APPEAL from a judgment of the Superior Court of San Diego County, Joseph P. Brannigan, Judge. Reversed. (Super. Ct. No. |DN133570).
The opinion of the court was delivered by: Irion, J.
CERTIFIED FOR PUBLICATION
Tatia C. Buie appeals from the family court's judgment on reserved issues in this marital dissolution action. Buie challenges the family court's ruling that a Porsche automobile that she purchased during the marriage with her separate property funds and gifted to her then- husband, Walter Neighbors, was transmuted to Neighbor's separate property by virtue of the gift.
As we will explain, we conclude that the family court erred in classifying the Porsche as Neighbor's separate property. Accordingly, we reverse that portion of the judgment and remand for further proceedings consistent with our opinion.
I. FACTUAL AND PROCEDURAL BACKGROUND
This appeal concerns the classification of a 2001 Porsche 996 as Neighbor's separate property, and we accordingly limit our discussion of the factual background to that issue.
Buie and Neighbors were married in 1999. During the marriage, Neighbors purchased the Porsche using a check drawn on Buie's bank account, which held funds derived from Buie's sale of her separate property residence. The purchase price for the Porsche was approximately $60,000. Neighbors apparently considered the Porsche to be a gift from Buie, as it was bought shortly before his birthday.
After conducting a trial on reserved issues, the family court ruled that the Porsche was a gift from Buie to Neighbors. Although the transmutation of community property to separate property generally requires an express declaration in writing (Fam. Code, § 852, subd. (a)),*fn1 the court ruled that under the exception set forth in section 852, subdivision (c) for gifts of "tangible articles of a personal nature" that are "not substantial in value taking into account the circumstances of the marriage," the Porsche had been transmuted to Neighbor's separate property.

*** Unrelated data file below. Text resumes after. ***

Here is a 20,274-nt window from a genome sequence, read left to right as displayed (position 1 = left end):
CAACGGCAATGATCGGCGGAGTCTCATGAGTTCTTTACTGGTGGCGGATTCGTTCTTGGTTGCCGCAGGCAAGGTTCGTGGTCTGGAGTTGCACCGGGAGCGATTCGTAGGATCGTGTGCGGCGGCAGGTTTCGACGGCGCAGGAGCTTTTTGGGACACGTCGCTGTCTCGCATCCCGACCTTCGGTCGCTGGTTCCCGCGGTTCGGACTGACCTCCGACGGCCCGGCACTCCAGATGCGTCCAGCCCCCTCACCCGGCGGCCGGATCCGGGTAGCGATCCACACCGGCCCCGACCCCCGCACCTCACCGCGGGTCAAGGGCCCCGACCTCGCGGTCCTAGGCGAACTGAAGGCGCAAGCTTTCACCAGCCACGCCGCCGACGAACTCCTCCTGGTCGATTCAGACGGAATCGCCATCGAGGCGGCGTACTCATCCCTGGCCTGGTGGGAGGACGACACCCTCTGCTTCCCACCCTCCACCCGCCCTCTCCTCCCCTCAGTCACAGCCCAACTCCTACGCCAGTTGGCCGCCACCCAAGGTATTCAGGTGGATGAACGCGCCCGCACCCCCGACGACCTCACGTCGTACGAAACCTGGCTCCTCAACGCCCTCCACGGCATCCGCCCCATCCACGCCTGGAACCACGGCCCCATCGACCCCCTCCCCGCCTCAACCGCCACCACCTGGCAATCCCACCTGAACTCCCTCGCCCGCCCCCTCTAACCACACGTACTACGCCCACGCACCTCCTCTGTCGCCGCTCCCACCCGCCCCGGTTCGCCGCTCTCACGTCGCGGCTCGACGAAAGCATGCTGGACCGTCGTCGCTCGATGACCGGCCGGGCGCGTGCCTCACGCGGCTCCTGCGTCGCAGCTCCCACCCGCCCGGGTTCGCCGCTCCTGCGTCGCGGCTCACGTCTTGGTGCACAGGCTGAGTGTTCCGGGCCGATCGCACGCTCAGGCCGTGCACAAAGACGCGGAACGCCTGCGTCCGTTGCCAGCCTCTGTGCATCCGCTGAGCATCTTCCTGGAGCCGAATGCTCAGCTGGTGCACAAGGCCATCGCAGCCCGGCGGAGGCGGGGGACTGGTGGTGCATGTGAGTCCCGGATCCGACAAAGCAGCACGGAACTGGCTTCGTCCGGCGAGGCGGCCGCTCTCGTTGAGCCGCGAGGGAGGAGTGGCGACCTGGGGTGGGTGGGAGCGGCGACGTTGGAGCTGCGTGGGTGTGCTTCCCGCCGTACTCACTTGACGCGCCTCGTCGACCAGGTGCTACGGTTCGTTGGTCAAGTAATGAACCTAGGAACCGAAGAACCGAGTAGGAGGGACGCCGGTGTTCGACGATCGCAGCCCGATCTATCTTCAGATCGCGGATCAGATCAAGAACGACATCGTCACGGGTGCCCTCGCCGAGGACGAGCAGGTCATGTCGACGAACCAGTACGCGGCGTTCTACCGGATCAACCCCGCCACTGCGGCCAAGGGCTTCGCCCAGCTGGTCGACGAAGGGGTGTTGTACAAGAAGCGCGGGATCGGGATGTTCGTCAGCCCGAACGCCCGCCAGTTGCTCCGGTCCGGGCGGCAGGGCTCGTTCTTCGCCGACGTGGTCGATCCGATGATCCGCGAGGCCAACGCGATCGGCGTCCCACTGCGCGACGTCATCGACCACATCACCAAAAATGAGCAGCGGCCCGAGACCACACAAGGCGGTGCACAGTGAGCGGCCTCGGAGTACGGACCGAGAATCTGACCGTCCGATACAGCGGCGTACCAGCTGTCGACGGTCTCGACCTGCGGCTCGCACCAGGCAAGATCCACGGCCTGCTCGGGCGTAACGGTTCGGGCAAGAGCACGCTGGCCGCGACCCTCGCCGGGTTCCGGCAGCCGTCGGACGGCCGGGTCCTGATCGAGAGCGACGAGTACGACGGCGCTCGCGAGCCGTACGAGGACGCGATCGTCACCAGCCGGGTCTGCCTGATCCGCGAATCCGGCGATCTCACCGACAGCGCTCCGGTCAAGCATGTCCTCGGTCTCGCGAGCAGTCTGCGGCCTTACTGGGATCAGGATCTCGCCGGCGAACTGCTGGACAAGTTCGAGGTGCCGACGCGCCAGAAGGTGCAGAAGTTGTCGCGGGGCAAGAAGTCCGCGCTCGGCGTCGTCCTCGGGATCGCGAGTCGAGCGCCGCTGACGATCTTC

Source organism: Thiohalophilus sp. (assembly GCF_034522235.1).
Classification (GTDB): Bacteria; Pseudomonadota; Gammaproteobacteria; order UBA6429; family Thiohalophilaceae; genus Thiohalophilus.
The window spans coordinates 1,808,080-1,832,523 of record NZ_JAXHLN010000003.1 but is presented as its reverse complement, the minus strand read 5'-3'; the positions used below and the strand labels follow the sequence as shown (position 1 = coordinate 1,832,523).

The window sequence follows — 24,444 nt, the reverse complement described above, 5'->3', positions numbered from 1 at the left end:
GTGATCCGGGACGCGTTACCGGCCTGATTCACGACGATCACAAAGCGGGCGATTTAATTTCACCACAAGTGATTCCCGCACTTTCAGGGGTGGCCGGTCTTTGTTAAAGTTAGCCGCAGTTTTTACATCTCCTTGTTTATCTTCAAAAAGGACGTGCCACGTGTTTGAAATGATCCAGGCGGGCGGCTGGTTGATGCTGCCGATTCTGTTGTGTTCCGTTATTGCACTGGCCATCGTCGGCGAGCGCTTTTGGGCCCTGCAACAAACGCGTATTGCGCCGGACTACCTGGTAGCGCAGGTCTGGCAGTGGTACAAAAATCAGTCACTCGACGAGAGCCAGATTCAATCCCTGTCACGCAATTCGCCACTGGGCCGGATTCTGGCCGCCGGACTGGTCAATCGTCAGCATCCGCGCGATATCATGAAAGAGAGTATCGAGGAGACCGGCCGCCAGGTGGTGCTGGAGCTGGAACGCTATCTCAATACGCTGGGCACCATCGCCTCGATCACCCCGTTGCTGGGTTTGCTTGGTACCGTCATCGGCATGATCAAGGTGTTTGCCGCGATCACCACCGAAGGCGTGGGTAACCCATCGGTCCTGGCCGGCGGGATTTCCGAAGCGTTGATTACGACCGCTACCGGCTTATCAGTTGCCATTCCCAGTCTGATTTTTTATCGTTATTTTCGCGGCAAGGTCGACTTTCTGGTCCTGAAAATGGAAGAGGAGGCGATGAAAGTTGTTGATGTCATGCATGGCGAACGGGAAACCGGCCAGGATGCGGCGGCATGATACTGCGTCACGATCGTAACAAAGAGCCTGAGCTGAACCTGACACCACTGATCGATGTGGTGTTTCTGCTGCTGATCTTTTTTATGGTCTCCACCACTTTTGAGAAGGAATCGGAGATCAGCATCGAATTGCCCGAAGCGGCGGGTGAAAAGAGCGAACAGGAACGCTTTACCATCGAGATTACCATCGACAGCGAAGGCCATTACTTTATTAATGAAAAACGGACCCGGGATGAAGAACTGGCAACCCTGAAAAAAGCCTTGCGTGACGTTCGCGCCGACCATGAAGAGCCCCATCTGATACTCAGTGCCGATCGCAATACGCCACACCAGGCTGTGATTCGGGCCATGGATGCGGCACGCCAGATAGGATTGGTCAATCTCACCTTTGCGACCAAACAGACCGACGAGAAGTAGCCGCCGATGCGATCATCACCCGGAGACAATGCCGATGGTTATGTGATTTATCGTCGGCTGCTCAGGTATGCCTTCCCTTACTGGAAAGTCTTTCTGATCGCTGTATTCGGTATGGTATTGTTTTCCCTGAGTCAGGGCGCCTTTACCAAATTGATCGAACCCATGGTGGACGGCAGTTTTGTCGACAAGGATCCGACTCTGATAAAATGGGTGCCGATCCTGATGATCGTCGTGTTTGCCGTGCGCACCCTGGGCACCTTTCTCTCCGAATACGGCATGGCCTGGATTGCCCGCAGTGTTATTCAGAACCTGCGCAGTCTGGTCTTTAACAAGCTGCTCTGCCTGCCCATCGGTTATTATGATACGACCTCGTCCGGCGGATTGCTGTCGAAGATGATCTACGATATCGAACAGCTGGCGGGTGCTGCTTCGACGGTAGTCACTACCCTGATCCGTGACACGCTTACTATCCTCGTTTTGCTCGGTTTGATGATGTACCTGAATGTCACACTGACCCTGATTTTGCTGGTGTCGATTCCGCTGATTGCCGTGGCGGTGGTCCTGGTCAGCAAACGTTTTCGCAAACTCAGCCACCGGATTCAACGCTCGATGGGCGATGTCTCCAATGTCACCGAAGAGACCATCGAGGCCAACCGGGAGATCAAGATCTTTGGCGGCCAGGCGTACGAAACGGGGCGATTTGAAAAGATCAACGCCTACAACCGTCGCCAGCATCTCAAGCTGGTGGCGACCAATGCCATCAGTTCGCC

Buie appeals, arguing that the family court erred in classifying the Porsche as Neighbor's separate property. She also contends that in the event we conclude that the family court erred in classifying the Porsche as Neighbor's separate property, she should be reimbursed under section 2640, subdivision (b) for the separate property funds used to purchase the Porsche on behalf of the community.*fn2
A. The Family Court Erred in Concluding That the Porsche Is Neighbor's Separate Property
Section 760 provides: "Except as otherwise provided by statute, all property, real or personal, wherever situated, acquired by a married person during the marriage while domiciled in this state is community property." Under this basic principle, the default classification of the Porsche is community property, as it was acquired during the marriage.
The issue before us is whether the Porsche was transmuted from community property to Neighbor's separate property. The Family Code provides that married persons may "[t]ransmute community property to separate property of either spouse." (§ 850, subd. (a).)
However, under section 852, subdivision (a), "[a] transmutation of real or personal property is not valid unless made in writing by an express declaration that is made, joined in, consented to, or accepted by the spouse whose interest in the property is adversely affected." An exception to the writing requirement exists for certain types of inter-spousal gifts. Section 852, subdivision (c) states: "This section does not apply to a gift between the spouses of clothing, wearing apparel, jewelry, or other tangible articles of a personal nature that is used solely or principally by the spouse to whom the gift is made and that is not substantial in value taking into account the circumstances of the marriage." Accordingly, only if a gift from a ...